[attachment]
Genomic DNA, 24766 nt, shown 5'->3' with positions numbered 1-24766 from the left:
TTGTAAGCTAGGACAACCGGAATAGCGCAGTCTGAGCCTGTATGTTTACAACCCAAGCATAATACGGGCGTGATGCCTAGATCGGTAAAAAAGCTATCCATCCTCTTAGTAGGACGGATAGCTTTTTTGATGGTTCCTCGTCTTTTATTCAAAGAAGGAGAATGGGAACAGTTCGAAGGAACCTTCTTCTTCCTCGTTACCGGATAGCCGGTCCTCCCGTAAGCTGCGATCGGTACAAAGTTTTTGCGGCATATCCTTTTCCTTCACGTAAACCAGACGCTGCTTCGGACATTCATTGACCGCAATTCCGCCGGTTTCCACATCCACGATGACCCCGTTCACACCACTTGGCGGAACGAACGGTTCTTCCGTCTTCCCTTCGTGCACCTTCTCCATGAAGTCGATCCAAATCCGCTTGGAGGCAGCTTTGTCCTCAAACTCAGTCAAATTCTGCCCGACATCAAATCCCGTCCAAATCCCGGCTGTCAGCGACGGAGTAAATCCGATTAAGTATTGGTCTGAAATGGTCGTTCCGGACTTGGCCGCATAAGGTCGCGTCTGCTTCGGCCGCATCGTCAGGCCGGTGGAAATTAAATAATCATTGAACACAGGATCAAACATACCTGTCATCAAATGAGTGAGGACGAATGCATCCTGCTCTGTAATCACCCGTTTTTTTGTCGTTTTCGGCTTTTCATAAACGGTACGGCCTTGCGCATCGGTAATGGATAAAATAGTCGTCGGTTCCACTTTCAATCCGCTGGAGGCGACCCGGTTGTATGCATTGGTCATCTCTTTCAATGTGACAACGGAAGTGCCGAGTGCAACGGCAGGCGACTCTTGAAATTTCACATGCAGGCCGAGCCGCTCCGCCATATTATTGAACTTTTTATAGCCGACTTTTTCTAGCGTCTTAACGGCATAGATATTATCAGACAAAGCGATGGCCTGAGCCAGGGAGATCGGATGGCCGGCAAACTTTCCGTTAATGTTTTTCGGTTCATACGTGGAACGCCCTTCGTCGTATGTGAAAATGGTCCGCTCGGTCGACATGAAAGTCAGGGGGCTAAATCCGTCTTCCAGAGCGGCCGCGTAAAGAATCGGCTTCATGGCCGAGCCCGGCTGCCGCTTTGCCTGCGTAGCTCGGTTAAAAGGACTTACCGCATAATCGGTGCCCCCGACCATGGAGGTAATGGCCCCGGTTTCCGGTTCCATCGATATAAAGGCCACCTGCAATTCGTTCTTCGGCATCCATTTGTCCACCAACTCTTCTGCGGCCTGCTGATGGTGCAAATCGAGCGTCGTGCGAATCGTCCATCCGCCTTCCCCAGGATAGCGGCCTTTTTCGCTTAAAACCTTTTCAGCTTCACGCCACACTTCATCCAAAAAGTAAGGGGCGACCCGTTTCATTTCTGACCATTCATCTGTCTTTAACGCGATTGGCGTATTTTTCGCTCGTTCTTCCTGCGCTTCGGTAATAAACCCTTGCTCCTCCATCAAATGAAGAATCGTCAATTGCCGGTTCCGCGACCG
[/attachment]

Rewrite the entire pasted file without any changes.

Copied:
Genomic DNA, 24766 nt, shown 5'->3' with positions numbered 1-24766 from the left:
TTGTAAGCTAGGACAACCGGAATAGCGCAGTCTGAGCCTGTATGTTTACAACCCAAGCATAATACGGGCGTGATGCCTAGATCGGTAAAAAAGCTATCCATCCTCTTAGTAGGACGGATAGCTTTTTTGATGGTTCCTCGTCTTTTATTCAAAGAAGGAGAATGGGAACAGTTCGAAGGAACCTTCTTCTTCCTCGTTACCGGATAGCCGGTCCTCCCGTAAGCTGCGATCGGTACAAAGTTTTTGCGGCATATCCTTTTCCTTCACGTAAACCAGACGCTGCTTCGGACATTCATTGACCGCAATTCCGCCGGTTTCCACATCCACGATGACCCCGTTCACACCACTTGGCGGAACGAACGGTTCTTCCGTCTTCCCTTCGTGCACCTTCTCCATGAAGTCGATCCAAATCCGCTTGGAGGCAGCTTTGTCCTCAAACTCAGTCAAATTCTGCCCGACATCAAATCCCGTCCAAATCCCGGCTGTCAGCGACGGAGTAAATCCGATTAAGTATTGGTCTGAAATGGTCGTTCCGGACTTGGCCGCATAAGGTCGCGTCTGCTTCGGCCGCATCGTCAGGCCGGTGGAAATTAAATAATCATTGAACACAGGATCAAACATACCTGTCATCAAATGAGTGAGGACGAATGCATCCTGCTCTGTAATCACCCGTTTTTTTGTCGTTTTCGGCTTTTCATAAACGGTACGGCCTTGCGCATCGGTAATGGATAAAATAGTCGTCGGTTCCACTTTCAATCCGCTGGAGGCGACCCGGTTGTATGCATTGGTCATCTCTTTCAATGTGACAACGGAAGTGCCGAGTGCAACGGCAGGCGACTCTTGAAATTTCACATGCAGGCCGAGCCGCTCCGCCATATTATTGAACTTTTTATAGCCGACTTTTTCTAGCGTCTTAACGGCATAGATATTATCAGACAAAGCGATGGCCTGAGCCAGGGAGATCGGATGGCCGGCAAACTTTCCGTTAATGTTTTTCGGTTCATACGTGGAACGCCCTTCGTCGTATGTGAAAATGGTCCGCTCGGTCGACATGAAAGTCAGGGGGCTAAATCCGTCTTCCAGAGCGGCCGCGTAAAGAATCGGCTTCATGGCCGAGCCCGGCTGCCGCTTTGCCTGCGTAGCTCGGTTAAAAGGACTTACCGCATAATCGGTGCCCCCGACCATGGAGGTAATGGCCCCGGTTTCCGGTTCCATCGATATAAAGGCCACCTGCAATTCGTTCTTCGGCATCCATTTGTCCACCAACTCTTCTGCGGCCTGCTGATGGTGCAAATCGAGCGTCGTGCGAATCGTCCATCCGCCTTCCCCAGGATAGCGGCCTTTTTCGCTTAAAACCTTTTCAGCTTCACGCCACACTTCATCCAAAAAGTAAGGGGCGACCCGTTTCATTTCTGACCATTCATCTGTCTTTAACGCGATTGGCGTATTTTTCGCTCGTTCTTCCTGCGCTTCGGTAATAAACCCTTGCTCCTCCATCAAATGAAGAATCGTCAATTGCCGGTTCCGCGACCG